COVID-19 testing

Rice County has had two state testing sites in recent weeks, one in Northfield and another in Faribault. (Suzanne Rook/

Another Steele County resident has died from COVID-19, bringing the county's death toll to three, while the number of COVID-19 related deaths in Rice County was at 10 as of Wednesday.

The most recent COVID-19 death in Steele County was a man in his 80s. It's unknown if he was in a long-term care facility, Steele County Public Health Director Amy Caron said, explaining that death investigations typically take a couple weeks. Steele County has also seen the largest uptick in COVID-19 cases since March this month, Caron said. Throughout October, the county has had anywhere between 50 to 65 new cases a week, with some days reaching 18 to 20 new cases within 24 hours, Caron says. As of Wednesday, there are a total of 787 reported positive cases in Steele County.

Regionally, central, northern and southern Minnesota have driven much of the recent increase in new cases while Hennepin and Ramsey counties show some of the slowest case growth in the state.

Newly reported cases are highest in western Minnesota. The data doesn’t explain why. However, cases are surging currently in the Dakotas. North Dakota has the country’s worst per-capita spread rate. North Dakota has had more new cases per capita than any other state over the past two weeks, according to the COVID Tracking Project. South Dakota, which ranks second in new cases per capita, broke its hospitalization record Tuesday for the third straight day.

Collectively, rural areas of Minnesota continue to report the most new COVID-19 cases.

“We are seeing more deaths in greater Minnesota because we are seeing more cases there,” Kris Ehresmann, the state’s infectious disease director, said last week. “We will see more and more deaths from greater Minnesota because of the high caseload.”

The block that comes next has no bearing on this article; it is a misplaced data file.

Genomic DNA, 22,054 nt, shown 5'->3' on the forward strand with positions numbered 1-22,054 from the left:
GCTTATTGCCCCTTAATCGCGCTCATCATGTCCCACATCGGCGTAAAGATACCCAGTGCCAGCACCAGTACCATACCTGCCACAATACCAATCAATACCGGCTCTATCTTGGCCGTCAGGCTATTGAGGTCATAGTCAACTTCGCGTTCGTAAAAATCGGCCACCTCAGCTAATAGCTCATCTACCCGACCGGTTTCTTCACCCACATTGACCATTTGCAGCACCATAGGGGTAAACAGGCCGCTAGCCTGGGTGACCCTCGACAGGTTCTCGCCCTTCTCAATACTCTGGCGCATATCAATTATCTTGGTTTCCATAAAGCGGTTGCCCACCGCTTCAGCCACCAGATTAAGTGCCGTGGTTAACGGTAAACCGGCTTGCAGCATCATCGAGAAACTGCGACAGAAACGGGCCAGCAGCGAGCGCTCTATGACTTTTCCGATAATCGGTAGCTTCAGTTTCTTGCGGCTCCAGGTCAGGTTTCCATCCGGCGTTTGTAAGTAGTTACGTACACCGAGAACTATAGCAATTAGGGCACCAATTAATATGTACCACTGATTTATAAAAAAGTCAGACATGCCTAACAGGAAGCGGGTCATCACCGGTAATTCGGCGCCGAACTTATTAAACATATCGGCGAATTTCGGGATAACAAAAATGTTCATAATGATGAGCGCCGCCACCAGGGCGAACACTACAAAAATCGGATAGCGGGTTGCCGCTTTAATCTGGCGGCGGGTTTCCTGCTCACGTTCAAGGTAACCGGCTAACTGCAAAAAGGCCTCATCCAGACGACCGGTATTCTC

Of the 10 deaths in Rice County, the average age is 68.5 years old. Two of those were inmates at the Minnesota Correctional Facility-Faribault. Rice County had a total of 1,691 COVID-19 cases as of Wednesday. At least 200 of those cases were inmates at the Faribault prison.

Caron said the largest group affected by the spread of COVID-19 in Steele County is residents from 20 to 50 years old.

“But we do have some children that have been testing under 18, too," Caron said.

The uptick in Steele County is partly due to a few clusters, meaning there are more than three cases connected to one place such as a business or sports team, she said. Others are attributed to household cases, so the virus is spread to multiple people within a household. The rest is likely community spread and indicates that the county could have further community spread after this recent uptick.

Rice County's cases can also be attributed to that.

"Early on we were seeing people who live close together — elbow to elbow — or work close together — elbow to elbow,” Purfeerst said during an Oct. 20 Rice County Board of Commissioners meeting. “We've seen some clusters with church events."

Some of Steele County's cases are due to testing asymptomatic residents who have close contact to a positive case, went to a community testing event or are about to undergo minor procedures or surgeries.

Rice County's testing numbers are high because there have been two state testing sites in the county, one in Northfield and one in Faribault. Rice County has had a total of 44,471 tests as of Oct. 15. For comparison, Steele County had a total of 17,512 tests by Oct. 15.

Steele County's positivity rate for COVID-19 tests has fluctuated, but remained under 5%, while Rice County's positivity rate was 3.6% as of Oct. 15.

Minnesota Public Radio News reporters contributed to this report. Reach reporter Ashley Rezachek at 507-444-2376. ©Copyright 2020 APG Media of Southern Minnesota. All rights reserved.

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